g) It was a real privilege to be involved and host but I must say I am blown away by Debbie and all you other generous wonderful ladies involved in One Family that give your time and open your homes to organise this wonderful charity and bring these ladies out… you are all just as inspirational
h) It was a truly special experience as always. The life stories resonate and haunt me from one group to the next and each group is so special and so humbling to meet. The recurring theme is how One Family never gives up and will always be there to hold the hand of bereaved families so they can rebuild a new life together. It is an honour and privilege to be able to help in a very small way. Thank you for all your hard work in bringing the groups to London. Xx
i) I can only reiterate what everyone else has already so eloquently written. Truly memorable. Xx
We would like to thank our hosts and our fabulous ladies who have given so much for us all!
If you would like to host our next group please email email@example.com or visit www.onefamilyuk.org
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Refugee children have been left to fend for themselves as the civil war in Syria appears to draw to a close and the world decides how to help these victims of terror and when it will act. The UN stands by and speaks out.
But, Israelis have decided to act themselves as time slips by and help the refugee children of Aleppo and Syria.
In this post we reveal the stories behind the headlines and learn of selfless actions which support refugee children in Syria.
While Israel has decided not to take part in the conflict that has ravaged its Syrian neighbor for five years, the fighting between various factions taking place on its border in the Golan Heights and the horror confronting its civilians has sometimes pushed the Jewish State and its citizens to act.
This is especially the case of the “Bus of Angels” project, initiated by Israeli non-profit organisation Amalia, whose objective is to transfer Syrian children to Israeli medical centers for treatment. Amalia is an Israel-based charity providing health care for displaced Syrian women and children by taking them to Israeli hospitals is breaking down stereotypes and historical enmities, one case at a time.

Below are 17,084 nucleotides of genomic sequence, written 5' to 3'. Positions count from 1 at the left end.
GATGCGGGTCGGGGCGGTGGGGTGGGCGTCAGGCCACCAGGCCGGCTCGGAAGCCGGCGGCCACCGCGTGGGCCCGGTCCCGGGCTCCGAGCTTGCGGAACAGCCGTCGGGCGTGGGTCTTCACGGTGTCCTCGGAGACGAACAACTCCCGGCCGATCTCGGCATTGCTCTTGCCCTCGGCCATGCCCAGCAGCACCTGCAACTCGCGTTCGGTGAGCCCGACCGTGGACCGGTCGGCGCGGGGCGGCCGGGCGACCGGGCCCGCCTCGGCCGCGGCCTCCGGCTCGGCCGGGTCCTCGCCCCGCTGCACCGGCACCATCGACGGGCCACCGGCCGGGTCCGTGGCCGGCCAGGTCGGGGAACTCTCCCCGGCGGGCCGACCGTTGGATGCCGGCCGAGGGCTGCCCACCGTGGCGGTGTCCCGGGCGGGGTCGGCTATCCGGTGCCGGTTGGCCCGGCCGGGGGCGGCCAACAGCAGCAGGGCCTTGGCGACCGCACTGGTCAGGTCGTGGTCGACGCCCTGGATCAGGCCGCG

i24news met with Moti Kahana, who initiated the project, and who has for several years sought to increase the initiatives to bring aid to Syrian civilians.
In an interview broadcast on i24news‘ French-language “L’Hebdo” program, Kahana explained that the idea for the project was born from exchanges with Syrians who had managed to cross the Israeli border. According to them, the most important thing was to provide medical assistance to civilians.
Mordechai ‘Moti’ Kahana, an Israeli-American businessman and philanthropist, poured his own money into helping those displaced by the Syrian civil war in 2011. He sold his company and founded Amaliah, a New York-run charity focused on getting aid into the war-torn country., in 2013.
Mr Kahana told The Independent he was inspired to devote his time to helping the victims of Syria’s complex war after a visit to the Holocaust Museum in Jerusalem in 2010. “Never again – not to us and to no one else,” he said.
“I cannot let these people suffer and die and walk away from it. I just cannot do it.”
To achieve this, however, it was necessary to convince the Israeli government to allow the entry of Syrian citizens into its territory, something which took years. According to Kahana, it was the terrible reality on the ground that eventually persuaded the authorities to respond positively to his request.
Kahana acknowledges his project’s modest contribution. So far, only three buses have been chartered.
“We have set up a pilot program to see how it works, and it has worked very well and the reactions have been very positive,” he told i24news.
“Our goal is to bring more than 10,000 women and children to Israel in 2017. People come in and go home at the end of the day, everything is funded by our organisation. That is, the Israelis do not pay for it, its the world that pays via donations. It shows that there is still hope,” Kahana said.
The 48-year old Israeli, who has devoted his life to humanitarianism, also hopes that when those Syrian children who have been cared for in Israel become adults, “they will remember who were there enemies, and mostly who were their friends.”
But it is mainly the lessons of history that inspired Kahana. Speaking to i24news, Kahana recalls the famous poem of the Pastor Martin Niemöller on the cowardice of German intellectuals at the time the Nazis rose to power, which has been engraved on a wall at the Yad Vashem Holocaust Museum in Jerusalem.
“When they came to fetch the Communists, I did not say anything, I was not a Communist, when they came to look for the Jews, I said nothing, I was not a Jew. And there was no one left to protest…” the poem reads.
“If we [the Jews] believe that we can watch what happens without engaging ourselves, and let Aleppo fall, let us remember the poem at Yad Vashem: ‘they will come for us.’ And I tell you, they will come. Their goal is to capture the entire Middle East, and they are on the way, step by step,” he warned.